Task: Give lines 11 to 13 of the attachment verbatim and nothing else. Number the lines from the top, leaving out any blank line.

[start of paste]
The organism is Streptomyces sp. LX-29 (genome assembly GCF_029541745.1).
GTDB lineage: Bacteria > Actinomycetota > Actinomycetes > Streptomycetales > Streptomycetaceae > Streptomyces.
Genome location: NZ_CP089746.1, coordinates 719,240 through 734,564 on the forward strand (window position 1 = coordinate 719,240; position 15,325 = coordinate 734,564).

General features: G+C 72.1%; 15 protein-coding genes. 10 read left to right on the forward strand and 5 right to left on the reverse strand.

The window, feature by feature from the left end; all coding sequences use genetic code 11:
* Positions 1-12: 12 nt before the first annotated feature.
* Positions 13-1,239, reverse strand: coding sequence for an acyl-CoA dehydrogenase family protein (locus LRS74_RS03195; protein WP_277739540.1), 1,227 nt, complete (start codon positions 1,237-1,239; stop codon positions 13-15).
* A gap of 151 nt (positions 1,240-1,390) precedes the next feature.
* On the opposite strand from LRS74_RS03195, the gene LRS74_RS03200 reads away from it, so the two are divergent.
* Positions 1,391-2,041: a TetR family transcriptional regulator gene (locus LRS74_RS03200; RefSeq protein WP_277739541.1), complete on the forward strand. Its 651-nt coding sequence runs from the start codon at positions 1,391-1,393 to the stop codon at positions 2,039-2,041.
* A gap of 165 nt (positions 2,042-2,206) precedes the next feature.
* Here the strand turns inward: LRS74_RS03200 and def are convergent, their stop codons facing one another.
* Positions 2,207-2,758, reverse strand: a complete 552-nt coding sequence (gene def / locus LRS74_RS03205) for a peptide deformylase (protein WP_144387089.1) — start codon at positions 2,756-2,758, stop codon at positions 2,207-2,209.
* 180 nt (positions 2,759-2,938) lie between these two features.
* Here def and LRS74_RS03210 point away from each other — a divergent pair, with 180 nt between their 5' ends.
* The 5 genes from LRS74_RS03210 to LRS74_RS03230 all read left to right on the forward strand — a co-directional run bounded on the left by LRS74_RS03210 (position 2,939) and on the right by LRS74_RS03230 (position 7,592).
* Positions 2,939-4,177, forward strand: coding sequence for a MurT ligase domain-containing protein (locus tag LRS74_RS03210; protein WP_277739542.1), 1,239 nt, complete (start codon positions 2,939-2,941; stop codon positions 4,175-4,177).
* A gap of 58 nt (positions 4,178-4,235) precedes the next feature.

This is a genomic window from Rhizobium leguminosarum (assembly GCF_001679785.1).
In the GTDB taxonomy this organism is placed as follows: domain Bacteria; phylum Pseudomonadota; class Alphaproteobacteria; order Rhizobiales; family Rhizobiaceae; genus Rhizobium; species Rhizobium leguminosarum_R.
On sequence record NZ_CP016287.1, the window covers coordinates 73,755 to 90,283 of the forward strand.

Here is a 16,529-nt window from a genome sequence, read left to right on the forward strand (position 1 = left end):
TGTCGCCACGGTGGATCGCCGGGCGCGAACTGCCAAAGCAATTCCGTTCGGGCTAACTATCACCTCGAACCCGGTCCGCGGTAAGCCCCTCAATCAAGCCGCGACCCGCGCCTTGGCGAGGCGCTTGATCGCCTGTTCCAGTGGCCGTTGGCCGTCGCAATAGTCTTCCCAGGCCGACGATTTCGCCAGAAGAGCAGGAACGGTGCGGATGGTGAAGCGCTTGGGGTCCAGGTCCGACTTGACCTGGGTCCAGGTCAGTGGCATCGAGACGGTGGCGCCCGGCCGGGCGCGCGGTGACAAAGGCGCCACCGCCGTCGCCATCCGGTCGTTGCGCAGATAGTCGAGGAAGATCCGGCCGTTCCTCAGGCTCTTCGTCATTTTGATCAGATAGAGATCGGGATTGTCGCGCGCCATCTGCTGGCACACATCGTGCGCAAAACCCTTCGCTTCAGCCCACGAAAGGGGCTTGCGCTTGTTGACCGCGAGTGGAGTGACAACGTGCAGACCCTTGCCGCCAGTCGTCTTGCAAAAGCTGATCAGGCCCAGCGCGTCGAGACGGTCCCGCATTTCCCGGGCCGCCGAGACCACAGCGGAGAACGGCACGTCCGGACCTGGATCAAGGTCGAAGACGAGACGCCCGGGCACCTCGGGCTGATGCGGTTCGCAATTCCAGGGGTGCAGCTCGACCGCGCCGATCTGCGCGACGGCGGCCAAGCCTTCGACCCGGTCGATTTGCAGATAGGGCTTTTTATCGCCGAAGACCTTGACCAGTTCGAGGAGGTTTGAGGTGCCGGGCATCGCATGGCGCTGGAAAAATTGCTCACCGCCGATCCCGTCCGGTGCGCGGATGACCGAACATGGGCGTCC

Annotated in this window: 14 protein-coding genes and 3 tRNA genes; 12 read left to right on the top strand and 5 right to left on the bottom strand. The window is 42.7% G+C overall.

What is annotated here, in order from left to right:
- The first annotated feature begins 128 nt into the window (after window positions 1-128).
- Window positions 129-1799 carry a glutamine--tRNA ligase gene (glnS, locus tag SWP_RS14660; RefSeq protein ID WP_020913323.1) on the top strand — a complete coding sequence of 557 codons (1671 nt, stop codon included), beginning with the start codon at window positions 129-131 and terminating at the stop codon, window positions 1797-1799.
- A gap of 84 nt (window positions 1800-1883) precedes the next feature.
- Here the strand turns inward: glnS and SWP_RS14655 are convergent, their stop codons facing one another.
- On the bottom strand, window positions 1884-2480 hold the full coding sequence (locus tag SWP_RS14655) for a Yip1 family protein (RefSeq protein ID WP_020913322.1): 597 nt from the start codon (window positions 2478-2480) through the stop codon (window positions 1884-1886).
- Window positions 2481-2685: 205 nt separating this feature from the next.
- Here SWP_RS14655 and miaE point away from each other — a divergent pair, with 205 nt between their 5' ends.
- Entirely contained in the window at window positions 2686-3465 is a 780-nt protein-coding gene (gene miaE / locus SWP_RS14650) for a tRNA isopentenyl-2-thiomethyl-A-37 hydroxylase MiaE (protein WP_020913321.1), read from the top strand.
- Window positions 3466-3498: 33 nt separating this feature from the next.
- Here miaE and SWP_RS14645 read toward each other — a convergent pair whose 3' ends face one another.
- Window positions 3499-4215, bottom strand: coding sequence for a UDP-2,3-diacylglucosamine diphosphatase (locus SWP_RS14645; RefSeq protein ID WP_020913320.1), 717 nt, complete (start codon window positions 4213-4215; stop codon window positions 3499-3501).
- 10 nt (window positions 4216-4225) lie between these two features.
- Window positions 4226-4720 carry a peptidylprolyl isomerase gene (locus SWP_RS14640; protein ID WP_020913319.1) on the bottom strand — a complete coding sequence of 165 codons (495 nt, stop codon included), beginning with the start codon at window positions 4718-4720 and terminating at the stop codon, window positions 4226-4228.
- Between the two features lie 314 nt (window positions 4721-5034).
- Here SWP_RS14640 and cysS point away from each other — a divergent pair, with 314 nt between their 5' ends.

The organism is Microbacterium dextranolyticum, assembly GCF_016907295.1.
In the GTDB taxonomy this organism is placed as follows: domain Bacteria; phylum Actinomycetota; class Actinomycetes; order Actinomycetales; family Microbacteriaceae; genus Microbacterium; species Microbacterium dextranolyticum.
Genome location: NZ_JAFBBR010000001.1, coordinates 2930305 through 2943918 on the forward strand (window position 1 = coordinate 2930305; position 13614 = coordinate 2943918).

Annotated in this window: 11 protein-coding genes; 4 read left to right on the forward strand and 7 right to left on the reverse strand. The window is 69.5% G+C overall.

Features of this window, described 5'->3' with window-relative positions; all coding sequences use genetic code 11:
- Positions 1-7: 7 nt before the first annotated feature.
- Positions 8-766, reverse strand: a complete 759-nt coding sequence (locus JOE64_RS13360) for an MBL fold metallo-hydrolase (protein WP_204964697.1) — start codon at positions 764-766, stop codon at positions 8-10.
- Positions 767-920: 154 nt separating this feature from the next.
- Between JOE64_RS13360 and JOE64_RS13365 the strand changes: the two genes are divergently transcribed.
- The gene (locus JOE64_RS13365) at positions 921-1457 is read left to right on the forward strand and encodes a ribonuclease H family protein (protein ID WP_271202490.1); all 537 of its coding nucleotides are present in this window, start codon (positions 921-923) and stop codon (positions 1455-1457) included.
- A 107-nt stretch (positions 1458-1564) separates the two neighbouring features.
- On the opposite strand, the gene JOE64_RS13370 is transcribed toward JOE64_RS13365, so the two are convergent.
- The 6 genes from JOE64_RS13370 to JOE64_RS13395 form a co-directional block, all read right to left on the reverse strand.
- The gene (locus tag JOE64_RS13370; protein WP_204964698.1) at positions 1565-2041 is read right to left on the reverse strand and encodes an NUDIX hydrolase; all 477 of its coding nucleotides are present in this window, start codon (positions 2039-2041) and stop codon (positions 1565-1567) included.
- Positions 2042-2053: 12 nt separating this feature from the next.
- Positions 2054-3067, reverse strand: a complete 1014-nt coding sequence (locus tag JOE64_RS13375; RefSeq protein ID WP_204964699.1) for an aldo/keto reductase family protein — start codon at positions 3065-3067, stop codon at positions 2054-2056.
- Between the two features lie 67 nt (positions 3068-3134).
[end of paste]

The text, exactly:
* A gap of 165 nt (positions 2,042-2,206) precedes the next feature.
* Here the strand turns inward: LRS74_RS03200 and def are convergent, their stop codons facing one another.
* Positions 2,207-2,758, reverse strand: a complete 552-nt coding sequence (gene def / locus LRS74_RS03205) for a peptide deformylase (protein WP_144387089.1) — start codon at positions 2,756-2,758, stop codon at positions 2,207-2,209.